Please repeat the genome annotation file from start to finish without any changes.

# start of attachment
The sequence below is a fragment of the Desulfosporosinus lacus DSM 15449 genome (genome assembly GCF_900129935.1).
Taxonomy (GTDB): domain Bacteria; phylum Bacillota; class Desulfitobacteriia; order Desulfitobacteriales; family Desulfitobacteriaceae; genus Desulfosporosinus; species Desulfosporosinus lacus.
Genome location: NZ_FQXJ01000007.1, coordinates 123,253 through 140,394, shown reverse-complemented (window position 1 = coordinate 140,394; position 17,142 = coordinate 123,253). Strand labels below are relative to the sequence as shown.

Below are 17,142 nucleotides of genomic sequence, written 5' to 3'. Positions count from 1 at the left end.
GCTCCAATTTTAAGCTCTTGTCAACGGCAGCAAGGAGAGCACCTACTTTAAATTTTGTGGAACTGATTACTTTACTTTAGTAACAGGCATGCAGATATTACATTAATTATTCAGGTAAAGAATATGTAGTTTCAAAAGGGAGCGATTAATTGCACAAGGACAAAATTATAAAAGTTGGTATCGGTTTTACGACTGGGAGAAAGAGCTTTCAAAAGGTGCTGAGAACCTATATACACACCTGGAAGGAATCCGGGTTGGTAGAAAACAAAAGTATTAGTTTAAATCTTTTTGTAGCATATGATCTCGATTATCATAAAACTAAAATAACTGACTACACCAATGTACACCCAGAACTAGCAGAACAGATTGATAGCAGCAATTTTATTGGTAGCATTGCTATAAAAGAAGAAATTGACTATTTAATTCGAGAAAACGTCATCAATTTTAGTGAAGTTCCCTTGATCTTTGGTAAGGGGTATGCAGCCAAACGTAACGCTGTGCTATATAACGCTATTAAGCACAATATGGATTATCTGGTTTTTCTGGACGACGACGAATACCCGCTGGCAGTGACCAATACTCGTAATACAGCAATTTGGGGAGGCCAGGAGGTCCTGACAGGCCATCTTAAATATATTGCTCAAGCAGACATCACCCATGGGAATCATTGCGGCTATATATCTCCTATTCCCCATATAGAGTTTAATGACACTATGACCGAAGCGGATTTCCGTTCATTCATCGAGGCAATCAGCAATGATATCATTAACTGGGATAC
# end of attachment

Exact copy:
The sequence below is a fragment of the Desulfosporosinus lacus DSM 15449 genome (genome assembly GCF_900129935.1).
Taxonomy (GTDB): domain Bacteria; phylum Bacillota; class Desulfitobacteriia; order Desulfitobacteriales; family Desulfitobacteriaceae; genus Desulfosporosinus; species Desulfosporosinus lacus.
Genome location: NZ_FQXJ01000007.1, coordinates 123,253 through 140,394, shown reverse-complemented (window position 1 = coordinate 140,394; position 17,142 = coordinate 123,253). Strand labels below are relative to the sequence as shown.

Below are 17,142 nucleotides of genomic sequence, written 5' to 3'. Positions count from 1 at the left end.
GCTCCAATTTTAAGCTCTTGTCAACGGCAGCAAGGAGAGCACCTACTTTAAATTTTGTGGAACTGATTACTTTACTTTAGTAACAGGCATGCAGATATTACATTAATTATTCAGGTAAAGAATATGTAGTTTCAAAAGGGAGCGATTAATTGCACAAGGACAAAATTATAAAAGTTGGTATCGGTTTTACGACTGGGAGAAAGAGCTTTCAAAAGGTGCTGAGAACCTATATACACACCTGGAAGGAATCCGGGTTGGTAGAAAACAAAAGTATTAGTTTAAATCTTTTTGTAGCATATGATCTCGATTATCATAAAACTAAAATAACTGACTACACCAATGTACACCCAGAACTAGCAGAACAGATTGATAGCAGCAATTTTATTGGTAGCATTGCTATAAAAGAAGAAATTGACTATTTAATTCGAGAAAACGTCATCAATTTTAGTGAAGTTCCCTTGATCTTTGGTAAGGGGTATGCAGCCAAACGTAACGCTGTGCTATATAACGCTATTAAGCACAATATGGATTATCTGGTTTTTCTGGACGACGACGAATACCCGCTGGCAGTGACCAATACTCGTAATACAGCAATTTGGGGAGGCCAGGAGGTCCTGACAGGCCATCTTAAATATATTGCTCAAGCAGACATCACCCATGGGAATCATTGCGGCTATATATCTCCTATTCCCCATATAGAGTTTAATGACACTATGACCGAAGCGGATTTCCGTTCATTCATCGAGGCAATCAGCAATGATATCATTAACTGGGATAC